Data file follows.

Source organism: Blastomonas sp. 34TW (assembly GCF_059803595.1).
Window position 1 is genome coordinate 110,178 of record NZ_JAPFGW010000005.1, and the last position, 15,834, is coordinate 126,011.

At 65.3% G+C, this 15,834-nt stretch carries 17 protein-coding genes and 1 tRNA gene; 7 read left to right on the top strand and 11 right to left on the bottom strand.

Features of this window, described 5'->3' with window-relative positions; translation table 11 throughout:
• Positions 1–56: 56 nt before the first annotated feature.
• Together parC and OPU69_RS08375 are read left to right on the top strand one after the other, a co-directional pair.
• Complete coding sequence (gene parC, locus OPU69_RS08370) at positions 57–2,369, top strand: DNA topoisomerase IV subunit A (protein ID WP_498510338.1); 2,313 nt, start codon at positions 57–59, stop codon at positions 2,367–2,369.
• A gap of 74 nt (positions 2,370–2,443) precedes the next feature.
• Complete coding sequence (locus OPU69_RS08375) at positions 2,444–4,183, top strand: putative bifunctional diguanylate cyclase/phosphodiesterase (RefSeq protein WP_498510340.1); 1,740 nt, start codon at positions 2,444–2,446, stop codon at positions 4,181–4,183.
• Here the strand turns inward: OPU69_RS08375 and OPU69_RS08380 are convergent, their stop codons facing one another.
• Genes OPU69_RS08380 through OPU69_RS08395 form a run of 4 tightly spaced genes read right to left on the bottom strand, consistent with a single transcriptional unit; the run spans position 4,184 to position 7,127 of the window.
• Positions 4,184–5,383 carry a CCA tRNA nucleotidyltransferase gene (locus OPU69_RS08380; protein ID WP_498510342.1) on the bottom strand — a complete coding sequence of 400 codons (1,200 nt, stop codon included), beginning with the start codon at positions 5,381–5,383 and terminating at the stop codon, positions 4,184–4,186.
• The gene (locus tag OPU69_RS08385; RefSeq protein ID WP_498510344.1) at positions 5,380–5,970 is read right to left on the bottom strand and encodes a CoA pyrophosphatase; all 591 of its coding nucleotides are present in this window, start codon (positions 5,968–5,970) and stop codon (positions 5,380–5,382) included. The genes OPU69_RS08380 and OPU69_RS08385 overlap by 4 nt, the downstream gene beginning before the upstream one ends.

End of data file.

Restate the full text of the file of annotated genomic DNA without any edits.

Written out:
Source organism: Blastomonas sp. 34TW (assembly GCF_059803595.1).
Window position 1 is genome coordinate 110,178 of record NZ_JAPFGW010000005.1, and the last position, 15,834, is coordinate 126,011.

At 65.3% G+C, this 15,834-nt stretch carries 17 protein-coding genes and 1 tRNA gene; 7 read left to right on the top strand and 11 right to left on the bottom strand.

Features of this window, described 5'->3' with window-relative positions; translation table 11 throughout:
• Positions 1–56: 56 nt before the first annotated feature.
• Together parC and OPU69_RS08375 are read left to right on the top strand one after the other, a co-directional pair.
• Complete coding sequence (gene parC, locus OPU69_RS08370) at positions 57–2,369, top strand: DNA topoisomerase IV subunit A (protein ID WP_498510338.1); 2,313 nt, start codon at positions 57–59, stop codon at positions 2,367–2,369.
• A gap of 74 nt (positions 2,370–2,443) precedes the next feature.
• Complete coding sequence (locus OPU69_RS08375) at positions 2,444–4,183, top strand: putative bifunctional diguanylate cyclase/phosphodiesterase (RefSeq protein WP_498510340.1); 1,740 nt, start codon at positions 2,444–2,446, stop codon at positions 4,181–4,183.
• Here the strand turns inward: OPU69_RS08375 and OPU69_RS08380 are convergent, their stop codons facing one another.
• Genes OPU69_RS08380 through OPU69_RS08395 form a run of 4 tightly spaced genes read right to left on the bottom strand, consistent with a single transcriptional unit; the run spans position 4,184 to position 7,127 of the window.
• Positions 4,184–5,383 carry a CCA tRNA nucleotidyltransferase gene (locus OPU69_RS08380; protein ID WP_498510342.1) on the bottom strand — a complete coding sequence of 400 codons (1,200 nt, stop codon included), beginning with the start codon at positions 5,381–5,383 and terminating at the stop codon, positions 4,184–4,186.
• The gene (locus tag OPU69_RS08385; RefSeq protein ID WP_498510344.1) at positions 5,380–5,970 is read right to left on the bottom strand and encodes a CoA pyrophosphatase; all 591 of its coding nucleotides are present in this window, start codon (positions 5,968–5,970) and stop codon (positions 5,380–5,382) included. The genes OPU69_RS08380 and OPU69_RS08385 overlap by 4 nt, the downstream gene beginning before the upstream one ends.